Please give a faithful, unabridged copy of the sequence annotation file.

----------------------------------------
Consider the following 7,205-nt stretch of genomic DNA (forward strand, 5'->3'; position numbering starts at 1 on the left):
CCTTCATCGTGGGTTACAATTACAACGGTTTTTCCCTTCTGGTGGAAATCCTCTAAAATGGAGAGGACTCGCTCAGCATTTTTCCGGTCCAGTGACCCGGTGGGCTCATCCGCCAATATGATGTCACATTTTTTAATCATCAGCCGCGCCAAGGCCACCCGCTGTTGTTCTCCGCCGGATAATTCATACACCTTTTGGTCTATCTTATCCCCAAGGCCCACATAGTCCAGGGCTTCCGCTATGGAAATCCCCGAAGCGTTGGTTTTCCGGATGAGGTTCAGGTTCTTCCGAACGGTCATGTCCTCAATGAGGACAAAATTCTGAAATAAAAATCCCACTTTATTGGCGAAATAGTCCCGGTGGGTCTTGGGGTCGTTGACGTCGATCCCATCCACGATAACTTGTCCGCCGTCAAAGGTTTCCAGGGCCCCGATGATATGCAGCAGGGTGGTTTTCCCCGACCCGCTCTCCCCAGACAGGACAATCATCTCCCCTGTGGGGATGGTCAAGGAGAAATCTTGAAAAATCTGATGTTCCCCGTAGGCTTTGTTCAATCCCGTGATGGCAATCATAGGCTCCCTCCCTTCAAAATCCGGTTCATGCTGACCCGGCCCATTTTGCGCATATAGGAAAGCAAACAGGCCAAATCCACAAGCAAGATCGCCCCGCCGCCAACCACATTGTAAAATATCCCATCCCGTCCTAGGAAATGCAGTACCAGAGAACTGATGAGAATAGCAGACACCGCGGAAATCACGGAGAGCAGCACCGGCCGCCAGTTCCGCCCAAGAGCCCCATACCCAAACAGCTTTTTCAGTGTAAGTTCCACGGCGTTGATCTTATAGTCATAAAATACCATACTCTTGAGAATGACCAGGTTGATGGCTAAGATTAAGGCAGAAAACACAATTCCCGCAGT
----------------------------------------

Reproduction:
Consider the following 7,205-nt stretch of genomic DNA (forward strand, 5'->3'; position numbering starts at 1 on the left):
CCTTCATCGTGGGTTACAATTACAACGGTTTTTCCCTTCTGGTGGAAATCCTCTAAAATGGAGAGGACTCGCTCAGCATTTTTCCGGTCCAGTGACCCGGTGGGCTCATCCGCCAATATGATGTCACATTTTTTAATCATCAGCCGCGCCAAGGCCACCCGCTGTTGTTCTCCGCCGGATAATTCATACACCTTTTGGTCTATCTTATCCCCAAGGCCCACATAGTCCAGGGCTTCCGCTATGGAAATCCCCGAAGCGTTGGTTTTCCGGATGAGGTTCAGGTTCTTCCGAACGGTCATGTCCTCAATGAGGACAAAATTCTGAAATAAAAATCCCACTTTATTGGCGAAATAGTCCCGGTGGGTCTTGGGGTCGTTGACGTCGATCCCATCCACGATAACTTGTCCGCCGTCAAAGGTTTCCAGGGCCCCGATGATATGCAGCAGGGTGGTTTTCCCCGACCCGCTCTCCCCAGACAGGACAATCATCTCCCCTGTGGGGATGGTCAAGGAGAAATCTTGAAAAATCTGATGTTCCCCGTAGGCTTTGTTCAATCCCGTGATGGCAATCATAGGCTCCCTCCCTTCAAAATCCGGTTCATGCTGACCCGGCCCATTTTGCGCATATAGGAAAGCAAACAGGCCAAATCCACAAGCAAGATCGCCCCGCCGCCAACCACATTGTAAAATATCCCATCCCGTCCTAGGAAATGCAGTACCAGAGAACTGATGAGAATAGCAGACACCGCGGAAATCACGGAGAGCAGCACCGGCCGCCAGTTCCGCCCAAGAGCCCCATACCCAAACAGCTTTTTCAGTGTAAGTTCCACGGCGTTGATCTTATAGTCATAAAATACCATACTCTTGAGAATGACCAGGTTGATGGCTAAGATTAAGGCAGAAAACACAATTCCCGCAGT